He said the recovery may be short-lived because of the rapidly spreading coronavirus. In that case what seems a temporary risk may cause a structural economic problem. “If the spread of the virus was restricted to China, there was a possibility of a revival down the line. But, since it is spreading to multiple countries, the outbreak is likely to cause structural economic weakness.” What may happen is, Gnanaseka said, “central banks across the globe acting together by cutting rates and giving more stimulus packages”.
Since the outbreak of coronavirus in China, metal
and crude oil prices have seen a sharp fall between 7 per cent and 17 per cent. Steel and iron ore are in no better shape. Chemical, petrochemical, and many agri-commodity
prices, including palm oil, too, have come under pressure.
China has been announcing stimulus packages since the trade war between it and the US started. These were to support its industries. While the trade war almost settled with a phase one deal, the problems have not ended. Sandeep Daga, director, Regsus Consulting, said: “Coronavirus-related slowdown is a harsh reality. Several countries have pulled down growth forecasts for Q1. Upcoming data could be bad.”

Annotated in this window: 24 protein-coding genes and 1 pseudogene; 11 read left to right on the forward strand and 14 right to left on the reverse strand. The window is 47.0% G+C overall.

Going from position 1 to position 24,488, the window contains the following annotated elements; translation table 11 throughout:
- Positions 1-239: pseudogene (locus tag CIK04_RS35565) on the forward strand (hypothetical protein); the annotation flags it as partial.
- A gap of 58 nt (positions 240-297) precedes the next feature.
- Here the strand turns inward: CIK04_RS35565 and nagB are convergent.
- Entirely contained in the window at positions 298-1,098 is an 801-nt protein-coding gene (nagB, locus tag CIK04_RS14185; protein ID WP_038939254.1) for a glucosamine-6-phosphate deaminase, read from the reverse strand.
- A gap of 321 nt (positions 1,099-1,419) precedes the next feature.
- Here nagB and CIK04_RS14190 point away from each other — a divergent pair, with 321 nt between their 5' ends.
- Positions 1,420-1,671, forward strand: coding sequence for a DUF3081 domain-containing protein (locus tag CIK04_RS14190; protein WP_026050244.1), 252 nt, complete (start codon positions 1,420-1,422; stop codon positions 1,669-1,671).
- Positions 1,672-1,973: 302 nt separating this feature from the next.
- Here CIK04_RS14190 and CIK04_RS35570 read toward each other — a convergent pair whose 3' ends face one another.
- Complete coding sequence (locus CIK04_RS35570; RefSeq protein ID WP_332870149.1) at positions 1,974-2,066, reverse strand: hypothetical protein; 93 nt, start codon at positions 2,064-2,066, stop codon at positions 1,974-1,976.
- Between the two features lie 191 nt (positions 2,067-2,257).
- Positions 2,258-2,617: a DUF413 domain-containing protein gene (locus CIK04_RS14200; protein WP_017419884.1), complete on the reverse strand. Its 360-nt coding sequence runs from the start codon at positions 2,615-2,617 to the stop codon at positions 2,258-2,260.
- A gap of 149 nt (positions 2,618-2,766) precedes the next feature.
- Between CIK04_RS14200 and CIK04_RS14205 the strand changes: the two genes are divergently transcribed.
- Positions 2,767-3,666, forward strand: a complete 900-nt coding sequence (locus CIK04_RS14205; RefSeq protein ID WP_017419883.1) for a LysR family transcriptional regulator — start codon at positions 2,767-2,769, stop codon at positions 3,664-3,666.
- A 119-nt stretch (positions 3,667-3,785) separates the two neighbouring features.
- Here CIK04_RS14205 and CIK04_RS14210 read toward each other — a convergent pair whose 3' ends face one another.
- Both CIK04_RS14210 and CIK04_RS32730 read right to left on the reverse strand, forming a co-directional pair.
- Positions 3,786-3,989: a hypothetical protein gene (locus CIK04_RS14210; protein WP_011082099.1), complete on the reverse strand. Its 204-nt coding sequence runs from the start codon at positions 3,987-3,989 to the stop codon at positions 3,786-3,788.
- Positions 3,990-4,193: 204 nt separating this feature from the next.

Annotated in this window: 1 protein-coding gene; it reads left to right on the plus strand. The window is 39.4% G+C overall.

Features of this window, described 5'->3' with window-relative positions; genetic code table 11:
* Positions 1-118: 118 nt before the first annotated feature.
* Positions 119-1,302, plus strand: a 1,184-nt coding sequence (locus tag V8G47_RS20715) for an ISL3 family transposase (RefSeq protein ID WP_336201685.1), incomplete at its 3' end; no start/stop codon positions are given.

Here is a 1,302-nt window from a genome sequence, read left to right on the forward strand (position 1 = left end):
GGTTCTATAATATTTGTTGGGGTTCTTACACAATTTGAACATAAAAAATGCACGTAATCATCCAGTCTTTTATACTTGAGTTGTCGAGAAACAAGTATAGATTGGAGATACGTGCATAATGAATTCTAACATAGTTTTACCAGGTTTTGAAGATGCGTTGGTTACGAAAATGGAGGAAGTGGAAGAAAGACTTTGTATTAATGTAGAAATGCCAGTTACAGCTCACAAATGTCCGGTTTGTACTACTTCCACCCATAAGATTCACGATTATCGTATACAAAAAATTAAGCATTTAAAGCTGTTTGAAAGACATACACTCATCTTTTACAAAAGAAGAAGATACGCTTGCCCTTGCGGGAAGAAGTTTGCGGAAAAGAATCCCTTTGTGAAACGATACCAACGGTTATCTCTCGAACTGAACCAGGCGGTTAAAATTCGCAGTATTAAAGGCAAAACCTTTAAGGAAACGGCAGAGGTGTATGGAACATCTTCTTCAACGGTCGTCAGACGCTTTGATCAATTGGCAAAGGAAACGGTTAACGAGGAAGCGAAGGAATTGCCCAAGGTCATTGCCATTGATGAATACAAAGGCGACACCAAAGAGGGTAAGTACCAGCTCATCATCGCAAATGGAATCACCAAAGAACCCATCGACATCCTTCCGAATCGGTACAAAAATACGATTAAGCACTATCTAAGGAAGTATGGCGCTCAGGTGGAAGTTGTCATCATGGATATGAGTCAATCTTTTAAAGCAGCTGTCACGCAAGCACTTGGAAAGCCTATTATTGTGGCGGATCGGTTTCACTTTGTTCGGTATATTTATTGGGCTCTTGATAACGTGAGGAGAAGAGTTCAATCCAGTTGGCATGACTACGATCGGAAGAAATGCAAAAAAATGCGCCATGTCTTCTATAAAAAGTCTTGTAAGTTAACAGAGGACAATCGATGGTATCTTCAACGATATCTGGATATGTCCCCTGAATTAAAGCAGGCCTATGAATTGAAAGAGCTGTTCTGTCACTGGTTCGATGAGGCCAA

What about stimulus packages announced by many countries? “That should provide a booster to the economy and the markets
in the next quarter. We sincerely doubt that the patient can be released from the hospital,” said Daga.
Research, a division of London-based investment bank Natixis, has downgraded the outlook for all metals for this year. It, in its latest report, said: “China produces and consumes 56 per cent of the world's aluminium; it also produces 38 per cent of the world's refined copper and consumes 52 per cent of it”.
Natixis said in the case of aluminium
production, there are procurement issues regarding both bauxite and caustic soda. As for copper, sulphuric acid production (which comes out as a byproduct of the mainstream copper production) has created logistical issues as smelters are struggling to stock it. Hubei, the epicentre of the outbreak, is China’s largest phosphate fertiliser producer — it consumes 20 per cent of the country's sulphuric acid production.